Species distribution modelling, where the goal is to predict the distribution of a species as a function of environmental variables, is a highly-researched topic of interest to ecologists, biologists, and climate change scientists. Often, the best available data is “presence-only data”, which consists of reported opportunistic species sightings (presences) with no corresponding absence information. Many different methods for species distribution modelling have been developed for presence-only data across different disciplines, including the popular MAXENT.
In this seminar, I will establish a link between MAXENT and Poisson point process models, a method which analyses presence-only data as a point process. This link ties MAXENT to other methods that have been connected to Poisson point process models, such as pseudo-absence logistic regression.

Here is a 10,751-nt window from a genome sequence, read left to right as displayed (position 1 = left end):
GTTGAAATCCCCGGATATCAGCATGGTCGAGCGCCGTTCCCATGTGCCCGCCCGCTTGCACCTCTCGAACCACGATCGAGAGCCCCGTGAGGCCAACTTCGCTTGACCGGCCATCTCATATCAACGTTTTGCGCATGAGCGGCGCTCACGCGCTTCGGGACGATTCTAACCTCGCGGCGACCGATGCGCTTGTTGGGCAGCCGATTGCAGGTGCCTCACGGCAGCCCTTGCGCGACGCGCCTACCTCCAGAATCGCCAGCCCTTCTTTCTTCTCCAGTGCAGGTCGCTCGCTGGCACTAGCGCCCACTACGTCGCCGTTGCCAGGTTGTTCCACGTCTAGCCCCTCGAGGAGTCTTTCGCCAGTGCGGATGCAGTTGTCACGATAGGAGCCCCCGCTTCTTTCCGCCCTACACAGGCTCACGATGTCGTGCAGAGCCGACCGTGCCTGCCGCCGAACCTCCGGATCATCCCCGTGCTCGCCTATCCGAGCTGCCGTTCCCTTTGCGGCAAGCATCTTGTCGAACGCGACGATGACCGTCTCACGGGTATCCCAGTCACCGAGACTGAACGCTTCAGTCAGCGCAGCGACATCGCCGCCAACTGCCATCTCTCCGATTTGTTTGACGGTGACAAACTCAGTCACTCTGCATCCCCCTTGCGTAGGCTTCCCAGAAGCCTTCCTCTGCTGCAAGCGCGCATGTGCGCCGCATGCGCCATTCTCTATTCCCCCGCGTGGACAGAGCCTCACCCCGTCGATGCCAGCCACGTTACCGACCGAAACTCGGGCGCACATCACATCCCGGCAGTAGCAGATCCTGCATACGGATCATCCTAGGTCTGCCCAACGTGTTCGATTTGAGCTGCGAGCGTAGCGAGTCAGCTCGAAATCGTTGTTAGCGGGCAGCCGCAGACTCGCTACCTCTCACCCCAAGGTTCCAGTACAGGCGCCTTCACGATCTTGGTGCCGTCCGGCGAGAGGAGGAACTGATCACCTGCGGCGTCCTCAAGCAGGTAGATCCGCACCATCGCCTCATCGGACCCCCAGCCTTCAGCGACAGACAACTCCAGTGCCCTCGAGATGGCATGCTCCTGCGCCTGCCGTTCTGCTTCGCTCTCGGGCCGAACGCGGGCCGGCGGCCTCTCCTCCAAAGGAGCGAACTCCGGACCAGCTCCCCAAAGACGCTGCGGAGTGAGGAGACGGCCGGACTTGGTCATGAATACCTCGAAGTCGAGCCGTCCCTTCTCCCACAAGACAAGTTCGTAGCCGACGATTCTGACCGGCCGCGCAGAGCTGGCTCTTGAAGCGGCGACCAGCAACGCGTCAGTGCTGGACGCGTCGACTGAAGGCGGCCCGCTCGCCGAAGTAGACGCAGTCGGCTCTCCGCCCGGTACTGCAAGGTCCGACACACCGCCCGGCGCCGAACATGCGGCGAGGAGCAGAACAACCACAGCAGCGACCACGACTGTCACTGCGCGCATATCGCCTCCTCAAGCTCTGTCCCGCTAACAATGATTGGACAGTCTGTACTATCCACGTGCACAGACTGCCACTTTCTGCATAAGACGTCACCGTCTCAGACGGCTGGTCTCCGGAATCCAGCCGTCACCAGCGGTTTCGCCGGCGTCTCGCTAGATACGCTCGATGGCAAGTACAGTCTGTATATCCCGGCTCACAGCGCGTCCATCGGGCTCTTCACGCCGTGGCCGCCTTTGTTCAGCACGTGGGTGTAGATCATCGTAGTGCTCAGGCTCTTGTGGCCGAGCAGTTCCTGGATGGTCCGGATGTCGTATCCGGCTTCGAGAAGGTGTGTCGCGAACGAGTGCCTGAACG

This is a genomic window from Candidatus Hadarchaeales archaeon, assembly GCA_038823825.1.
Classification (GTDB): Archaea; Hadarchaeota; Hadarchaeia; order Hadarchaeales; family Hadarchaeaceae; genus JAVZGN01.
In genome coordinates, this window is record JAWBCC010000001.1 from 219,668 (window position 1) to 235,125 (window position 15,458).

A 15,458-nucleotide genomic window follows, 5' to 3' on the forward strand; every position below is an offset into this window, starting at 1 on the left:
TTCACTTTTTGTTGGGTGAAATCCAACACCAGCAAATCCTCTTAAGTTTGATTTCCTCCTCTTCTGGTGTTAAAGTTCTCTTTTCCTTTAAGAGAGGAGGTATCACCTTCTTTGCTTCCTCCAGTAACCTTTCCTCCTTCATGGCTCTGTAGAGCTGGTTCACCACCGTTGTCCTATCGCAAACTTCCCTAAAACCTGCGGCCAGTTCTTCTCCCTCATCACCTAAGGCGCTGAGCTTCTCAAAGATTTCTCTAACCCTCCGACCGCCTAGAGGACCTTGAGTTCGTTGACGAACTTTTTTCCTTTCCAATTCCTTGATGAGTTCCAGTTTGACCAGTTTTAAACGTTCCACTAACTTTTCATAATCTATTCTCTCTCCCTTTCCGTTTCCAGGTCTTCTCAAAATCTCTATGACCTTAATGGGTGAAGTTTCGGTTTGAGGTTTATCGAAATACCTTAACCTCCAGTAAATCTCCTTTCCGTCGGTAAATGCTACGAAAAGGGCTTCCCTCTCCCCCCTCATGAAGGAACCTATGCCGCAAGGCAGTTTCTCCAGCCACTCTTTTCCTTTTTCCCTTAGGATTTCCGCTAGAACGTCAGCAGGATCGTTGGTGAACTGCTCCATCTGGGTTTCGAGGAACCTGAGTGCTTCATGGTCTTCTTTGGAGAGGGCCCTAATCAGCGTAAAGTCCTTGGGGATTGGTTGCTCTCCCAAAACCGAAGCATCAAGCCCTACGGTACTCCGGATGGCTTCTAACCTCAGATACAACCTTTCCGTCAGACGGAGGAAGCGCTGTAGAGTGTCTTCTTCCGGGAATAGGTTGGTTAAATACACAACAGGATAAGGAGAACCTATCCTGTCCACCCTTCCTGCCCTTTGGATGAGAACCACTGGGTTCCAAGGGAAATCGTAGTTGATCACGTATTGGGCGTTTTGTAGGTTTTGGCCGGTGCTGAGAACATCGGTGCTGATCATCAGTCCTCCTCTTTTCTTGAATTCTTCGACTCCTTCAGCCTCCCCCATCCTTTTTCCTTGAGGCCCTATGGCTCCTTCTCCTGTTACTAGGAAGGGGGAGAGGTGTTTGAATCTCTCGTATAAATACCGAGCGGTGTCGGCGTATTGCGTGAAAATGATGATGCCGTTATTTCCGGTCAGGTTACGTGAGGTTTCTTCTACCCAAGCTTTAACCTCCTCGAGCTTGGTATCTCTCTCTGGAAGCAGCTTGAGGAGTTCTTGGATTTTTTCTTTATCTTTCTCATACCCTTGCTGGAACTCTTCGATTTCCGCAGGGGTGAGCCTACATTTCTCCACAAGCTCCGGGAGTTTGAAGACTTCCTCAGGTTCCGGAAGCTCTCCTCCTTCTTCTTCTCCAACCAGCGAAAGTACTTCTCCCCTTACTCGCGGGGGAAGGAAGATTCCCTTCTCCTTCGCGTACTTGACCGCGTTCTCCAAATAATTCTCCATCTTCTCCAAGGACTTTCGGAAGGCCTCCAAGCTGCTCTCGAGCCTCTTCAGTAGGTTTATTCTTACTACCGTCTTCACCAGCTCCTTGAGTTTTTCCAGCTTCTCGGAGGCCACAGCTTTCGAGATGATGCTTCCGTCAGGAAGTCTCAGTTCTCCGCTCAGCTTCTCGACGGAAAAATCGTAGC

As a consequence of these equivalences, it is possible to “borrow strength” across the different modelling frameworks. Two particular extensions I have proposed are PPM-LASSO (combining strengths of point process models and MAXENT) and downweighted Poisson regression (combining strengths of point process models and logistic regression). Particular advantages of these extensions I will highlight include a clear framework for choice of pseudo-absences, the ability to diagnose model adequacy and, where appropriate, fit models with point interactions, model-based control of observer bias, and estimation-consistent choice of the LASSO penalty available through a new method, which will be compared to other penalty choices.